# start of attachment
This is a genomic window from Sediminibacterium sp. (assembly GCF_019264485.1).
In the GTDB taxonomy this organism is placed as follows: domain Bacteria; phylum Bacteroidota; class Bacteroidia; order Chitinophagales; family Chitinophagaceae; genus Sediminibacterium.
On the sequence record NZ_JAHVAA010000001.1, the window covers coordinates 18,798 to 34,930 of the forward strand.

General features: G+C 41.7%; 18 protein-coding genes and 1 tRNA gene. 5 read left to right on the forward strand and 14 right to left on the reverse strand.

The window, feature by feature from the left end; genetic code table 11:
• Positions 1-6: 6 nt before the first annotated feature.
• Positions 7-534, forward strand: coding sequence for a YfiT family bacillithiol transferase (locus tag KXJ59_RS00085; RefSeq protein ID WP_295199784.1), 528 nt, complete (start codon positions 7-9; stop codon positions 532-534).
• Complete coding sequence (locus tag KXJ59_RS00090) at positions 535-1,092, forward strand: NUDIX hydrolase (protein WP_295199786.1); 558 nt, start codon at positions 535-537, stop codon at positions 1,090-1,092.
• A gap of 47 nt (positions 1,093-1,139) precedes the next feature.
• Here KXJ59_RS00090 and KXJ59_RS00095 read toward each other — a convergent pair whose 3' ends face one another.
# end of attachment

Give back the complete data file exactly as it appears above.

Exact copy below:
This is a genomic window from Sediminibacterium sp. (assembly GCF_019264485.1).
In the GTDB taxonomy this organism is placed as follows: domain Bacteria; phylum Bacteroidota; class Bacteroidia; order Chitinophagales; family Chitinophagaceae; genus Sediminibacterium.
On the sequence record NZ_JAHVAA010000001.1, the window covers coordinates 18,798 to 34,930 of the forward strand.

General features: G+C 41.7%; 18 protein-coding genes and 1 tRNA gene. 5 read left to right on the forward strand and 14 right to left on the reverse strand.

The window, feature by feature from the left end; genetic code table 11:
• Positions 1-6: 6 nt before the first annotated feature.
• Positions 7-534, forward strand: coding sequence for a YfiT family bacillithiol transferase (locus tag KXJ59_RS00085; RefSeq protein ID WP_295199784.1), 528 nt, complete (start codon positions 7-9; stop codon positions 532-534).
• Complete coding sequence (locus tag KXJ59_RS00090) at positions 535-1,092, forward strand: NUDIX hydrolase (protein WP_295199786.1); 558 nt, start codon at positions 535-537, stop codon at positions 1,090-1,092.
• A gap of 47 nt (positions 1,093-1,139) precedes the next feature.
• Here KXJ59_RS00090 and KXJ59_RS00095 read toward each other — a convergent pair whose 3' ends face one another.